Willin - 
jodienda - I'm referring to strikes with the thumb side of the forearm. Think a looping forward strike but landing with the inside of the forearm instead of the fist. You see it in an bunch of striking arts. I think we used to call this at the Shidokan dojo here in Chicago Uchi Kote.

I ask because during sparring last night, while breaking a clinch I landed one and knocked out my training partner. He was wearing headgear, BTW. I also SUCK.

Seems like a good technique to my amateur ass, especially when entering and leaving clinch range. You can generate a shitload of power on these strikes, and it's a wide striking surface (your entire forearm).

Why don't we see this in modern MMA? Must be some reason.


The bigger striking surface, the less the force is concentrated so it's less effective.


Isn't this the same sort of physics as a shinbone kick, though? Seems (to me) that a Thai roundhouse hurts a lot more than a Savate style roundhouse with the ball of the foot.

Maybe I haven't met the right Savateurs...



It's not really comparable since the shin is attached to the leg which is multiple times stronger than an arm. Also the shin bone is covered with no excess meat whatsoever whereas a forearm is wrapped in sinew which absorbs force.

jodienda - I'm referring to strikes with the thumb side of the forearm. Think a looping forward strike but landing with the inside of the forearm instead of the fist. You see it in an bunch of striking arts. I think we used to call this at the Shidokan dojo here in Chicago Uchi Kote.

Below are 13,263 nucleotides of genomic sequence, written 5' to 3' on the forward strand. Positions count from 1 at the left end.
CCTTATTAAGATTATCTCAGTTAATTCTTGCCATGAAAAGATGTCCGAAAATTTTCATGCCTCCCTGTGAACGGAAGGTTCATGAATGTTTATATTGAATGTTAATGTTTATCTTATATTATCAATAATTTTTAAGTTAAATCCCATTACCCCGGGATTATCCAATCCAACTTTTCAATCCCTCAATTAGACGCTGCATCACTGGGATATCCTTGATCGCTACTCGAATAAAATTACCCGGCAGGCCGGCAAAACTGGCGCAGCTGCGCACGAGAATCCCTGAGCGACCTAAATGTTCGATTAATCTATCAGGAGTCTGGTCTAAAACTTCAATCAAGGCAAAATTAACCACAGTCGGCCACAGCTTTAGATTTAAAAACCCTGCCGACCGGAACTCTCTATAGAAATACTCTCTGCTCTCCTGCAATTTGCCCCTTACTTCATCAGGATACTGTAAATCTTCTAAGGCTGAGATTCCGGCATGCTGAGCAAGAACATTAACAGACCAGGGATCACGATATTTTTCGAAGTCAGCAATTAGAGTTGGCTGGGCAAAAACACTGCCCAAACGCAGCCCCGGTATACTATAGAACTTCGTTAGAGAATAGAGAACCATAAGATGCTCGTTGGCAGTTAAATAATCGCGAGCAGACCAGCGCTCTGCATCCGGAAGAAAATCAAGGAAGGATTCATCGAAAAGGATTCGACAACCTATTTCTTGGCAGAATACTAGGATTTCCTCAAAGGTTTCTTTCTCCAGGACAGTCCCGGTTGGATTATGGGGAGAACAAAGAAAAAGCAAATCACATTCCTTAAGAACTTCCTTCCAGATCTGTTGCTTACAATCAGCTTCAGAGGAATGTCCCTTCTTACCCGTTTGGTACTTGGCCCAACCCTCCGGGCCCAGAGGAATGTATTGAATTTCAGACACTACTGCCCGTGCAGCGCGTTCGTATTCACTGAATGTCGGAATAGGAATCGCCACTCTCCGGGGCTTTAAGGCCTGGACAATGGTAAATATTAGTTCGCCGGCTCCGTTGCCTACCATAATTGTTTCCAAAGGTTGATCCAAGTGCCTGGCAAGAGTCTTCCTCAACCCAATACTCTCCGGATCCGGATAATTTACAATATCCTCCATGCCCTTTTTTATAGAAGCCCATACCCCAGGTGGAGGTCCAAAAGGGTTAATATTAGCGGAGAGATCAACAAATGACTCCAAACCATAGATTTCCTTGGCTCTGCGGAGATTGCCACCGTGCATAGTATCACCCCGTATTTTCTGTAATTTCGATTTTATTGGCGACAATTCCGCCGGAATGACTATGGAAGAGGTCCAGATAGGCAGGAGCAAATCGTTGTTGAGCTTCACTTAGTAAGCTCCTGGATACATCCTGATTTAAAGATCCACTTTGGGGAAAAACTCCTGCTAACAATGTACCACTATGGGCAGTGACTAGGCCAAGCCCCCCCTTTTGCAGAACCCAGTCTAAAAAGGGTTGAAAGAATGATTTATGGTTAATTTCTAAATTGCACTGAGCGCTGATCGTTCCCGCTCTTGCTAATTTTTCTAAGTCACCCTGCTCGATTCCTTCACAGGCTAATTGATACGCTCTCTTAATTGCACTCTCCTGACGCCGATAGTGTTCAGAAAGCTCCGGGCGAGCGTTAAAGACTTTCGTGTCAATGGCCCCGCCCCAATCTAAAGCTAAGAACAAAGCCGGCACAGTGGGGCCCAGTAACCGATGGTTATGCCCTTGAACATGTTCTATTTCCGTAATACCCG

I ask because during sparring last night, while breaking a clinch I landed one and knocked out my training partner. He was wearing headgear, BTW. I also SUCK.

Seems like a good technique to my amateur ass, especially when entering and leaving clinch range. You can generate a shitload of power on these strikes, and it's a wide striking surface (your entire forearm).

Why don't we see this in modern MMA? Must be some reason.


Keith Hackney, look him up.

 palm strikes ftw imo

Well, in my case, the guy was bringing his hands up in front of his face, and I was trying a Fedor/Chuckesque overhand to hit him on the side of the head. But I was way too close, fucked up, and hit him instead with my forearm on a slight downward angle. Maybe a 3 inch area on my forearm right above and slightly to the front of his ear.

Dropped him like a shot.

Which got me thinking of my kickboxing days, the forearm strike we learnind out of trad karate, etc, and why it isn't used.

Serra TKOs St Pierre

 clothesline a motherfucker

LARIATTOPPPPP!!!!!!!!!!!!!! best japanese prowretling voice

jodienda - 

Isn't this the same sort of physics as a shinbone kick, though? Seems (to me) that a Thai roundhouse hurts a lot more than a Savate style roundhouse with the ball of the foot.

Maybe I haven't met the right Savateurs...


do you have fists on the end of your legs

Sagiv Lapkin -  Also, I would like to see more Karate chops.

I couldn't help but laugh! Phone Post